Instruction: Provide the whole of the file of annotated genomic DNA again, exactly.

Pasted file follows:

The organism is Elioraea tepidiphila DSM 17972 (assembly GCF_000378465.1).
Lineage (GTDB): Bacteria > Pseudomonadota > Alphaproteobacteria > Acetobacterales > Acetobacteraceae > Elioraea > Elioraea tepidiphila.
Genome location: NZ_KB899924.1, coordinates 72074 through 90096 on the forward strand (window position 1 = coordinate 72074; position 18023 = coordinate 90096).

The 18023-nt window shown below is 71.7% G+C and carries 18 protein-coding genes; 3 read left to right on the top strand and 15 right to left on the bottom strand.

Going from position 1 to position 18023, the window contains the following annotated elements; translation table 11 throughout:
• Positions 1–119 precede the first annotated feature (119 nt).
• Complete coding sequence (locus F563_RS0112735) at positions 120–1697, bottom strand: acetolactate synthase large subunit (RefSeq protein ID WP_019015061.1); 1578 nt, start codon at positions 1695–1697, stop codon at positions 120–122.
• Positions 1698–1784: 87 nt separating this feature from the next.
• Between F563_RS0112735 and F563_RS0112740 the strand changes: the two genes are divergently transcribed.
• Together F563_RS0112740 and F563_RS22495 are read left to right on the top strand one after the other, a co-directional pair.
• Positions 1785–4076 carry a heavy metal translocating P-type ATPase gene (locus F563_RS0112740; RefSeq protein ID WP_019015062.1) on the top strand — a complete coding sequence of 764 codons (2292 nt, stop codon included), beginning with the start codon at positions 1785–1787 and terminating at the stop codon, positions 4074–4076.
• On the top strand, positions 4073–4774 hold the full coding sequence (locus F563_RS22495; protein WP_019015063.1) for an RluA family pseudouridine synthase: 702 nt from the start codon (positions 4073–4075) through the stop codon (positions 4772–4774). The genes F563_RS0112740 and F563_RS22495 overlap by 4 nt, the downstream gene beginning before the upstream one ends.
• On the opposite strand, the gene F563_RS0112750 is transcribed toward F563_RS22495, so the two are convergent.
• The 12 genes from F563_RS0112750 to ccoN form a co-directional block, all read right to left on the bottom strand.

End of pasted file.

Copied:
The organism is Elioraea tepidiphila DSM 17972 (assembly GCF_000378465.1).
Lineage (GTDB): Bacteria > Pseudomonadota > Alphaproteobacteria > Acetobacterales > Acetobacteraceae > Elioraea > Elioraea tepidiphila.
Genome location: NZ_KB899924.1, coordinates 72074 through 90096 on the forward strand (window position 1 = coordinate 72074; position 18023 = coordinate 90096).

The 18023-nt window shown below is 71.7% G+C and carries 18 protein-coding genes; 3 read left to right on the top strand and 15 right to left on the bottom strand.

Going from position 1 to position 18023, the window contains the following annotated elements; translation table 11 throughout:
• Positions 1–119 precede the first annotated feature (119 nt).
• Complete coding sequence (locus F563_RS0112735) at positions 120–1697, bottom strand: acetolactate synthase large subunit (RefSeq protein ID WP_019015061.1); 1578 nt, start codon at positions 1695–1697, stop codon at positions 120–122.
• Positions 1698–1784: 87 nt separating this feature from the next.
• Between F563_RS0112735 and F563_RS0112740 the strand changes: the two genes are divergently transcribed.
• Together F563_RS0112740 and F563_RS22495 are read left to right on the top strand one after the other, a co-directional pair.
• Positions 1785–4076 carry a heavy metal translocating P-type ATPase gene (locus F563_RS0112740; RefSeq protein ID WP_019015062.1) on the top strand — a complete coding sequence of 764 codons (2292 nt, stop codon included), beginning with the start codon at positions 1785–1787 and terminating at the stop codon, positions 4074–4076.
• On the top strand, positions 4073–4774 hold the full coding sequence (locus F563_RS22495; protein WP_019015063.1) for an RluA family pseudouridine synthase: 702 nt from the start codon (positions 4073–4075) through the stop codon (positions 4772–4774). The genes F563_RS0112740 and F563_RS22495 overlap by 4 nt, the downstream gene beginning before the upstream one ends.
• On the opposite strand, the gene F563_RS0112750 is transcribed toward F563_RS22495, so the two are convergent.
• The 12 genes from F563_RS0112750 to ccoN form a co-directional block, all read right to left on the bottom strand.